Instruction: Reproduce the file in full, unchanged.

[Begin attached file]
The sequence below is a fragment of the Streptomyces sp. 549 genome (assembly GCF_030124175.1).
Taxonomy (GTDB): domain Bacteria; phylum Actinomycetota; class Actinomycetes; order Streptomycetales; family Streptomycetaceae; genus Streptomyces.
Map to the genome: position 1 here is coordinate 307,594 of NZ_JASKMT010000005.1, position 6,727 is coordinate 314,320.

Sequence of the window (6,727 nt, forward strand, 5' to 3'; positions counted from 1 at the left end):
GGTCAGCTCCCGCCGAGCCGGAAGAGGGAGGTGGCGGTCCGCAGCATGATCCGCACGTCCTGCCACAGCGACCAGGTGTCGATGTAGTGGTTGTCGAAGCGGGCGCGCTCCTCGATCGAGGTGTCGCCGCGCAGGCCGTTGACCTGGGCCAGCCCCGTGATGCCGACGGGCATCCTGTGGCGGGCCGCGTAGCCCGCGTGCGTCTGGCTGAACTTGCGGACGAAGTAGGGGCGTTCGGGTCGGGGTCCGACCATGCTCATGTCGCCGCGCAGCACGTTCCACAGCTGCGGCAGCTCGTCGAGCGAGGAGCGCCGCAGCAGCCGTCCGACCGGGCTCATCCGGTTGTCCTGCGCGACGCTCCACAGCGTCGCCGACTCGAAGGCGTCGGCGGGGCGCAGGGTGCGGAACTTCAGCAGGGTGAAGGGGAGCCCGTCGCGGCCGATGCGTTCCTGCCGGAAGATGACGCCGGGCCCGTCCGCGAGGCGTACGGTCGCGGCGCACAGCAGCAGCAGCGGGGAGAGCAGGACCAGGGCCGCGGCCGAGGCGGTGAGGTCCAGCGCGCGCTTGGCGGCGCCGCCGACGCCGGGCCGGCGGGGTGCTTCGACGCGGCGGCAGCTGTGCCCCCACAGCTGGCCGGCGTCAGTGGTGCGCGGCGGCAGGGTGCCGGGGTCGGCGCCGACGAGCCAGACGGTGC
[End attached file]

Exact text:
The sequence below is a fragment of the Streptomyces sp. 549 genome (assembly GCF_030124175.1).
Taxonomy (GTDB): domain Bacteria; phylum Actinomycetota; class Actinomycetes; order Streptomycetales; family Streptomycetaceae; genus Streptomyces.
Map to the genome: position 1 here is coordinate 307,594 of NZ_JASKMT010000005.1, position 6,727 is coordinate 314,320.

Sequence of the window (6,727 nt, forward strand, 5' to 3'; positions counted from 1 at the left end):
GGTCAGCTCCCGCCGAGCCGGAAGAGGGAGGTGGCGGTCCGCAGCATGATCCGCACGTCCTGCCACAGCGACCAGGTGTCGATGTAGTGGTTGTCGAAGCGGGCGCGCTCCTCGATCGAGGTGTCGCCGCGCAGGCCGTTGACCTGGGCCAGCCCCGTGATGCCGACGGGCATCCTGTGGCGGGCCGCGTAGCCCGCGTGCGTCTGGCTGAACTTGCGGACGAAGTAGGGGCGTTCGGGTCGGGGTCCGACCATGCTCATGTCGCCGCGCAGCACGTTCCACAGCTGCGGCAGCTCGTCGAGCGAGGAGCGCCGCAGCAGCCGTCCGACCGGGCTCATCCGGTTGTCCTGCGCGACGCTCCACAGCGTCGCCGACTCGAAGGCGTCGGCGGGGCGCAGGGTGCGGAACTTCAGCAGGGTGAAGGGGAGCCCGTCGCGGCCGATGCGTTCCTGCCGGAAGATGACGCCGGGCCCGTCCGCGAGGCGTACGGTCGCGGCGCACAGCAGCAGCAGCGGGGAGAGCAGGACCAGGGCCGCGGCCGAGGCGGTGAGGTCCAGCGCGCGCTTGGCGGCGCCGCCGACGCCGGGCCGGCGGGGTGCTTCGACGCGGCGGCAGCTGTGCCCCCACAGCTGGCCGGCGTCAGTGGTGCGCGGCGGCAGGGTGCCGGGGTCGGCGCCGACGAGCCAGACGGTGC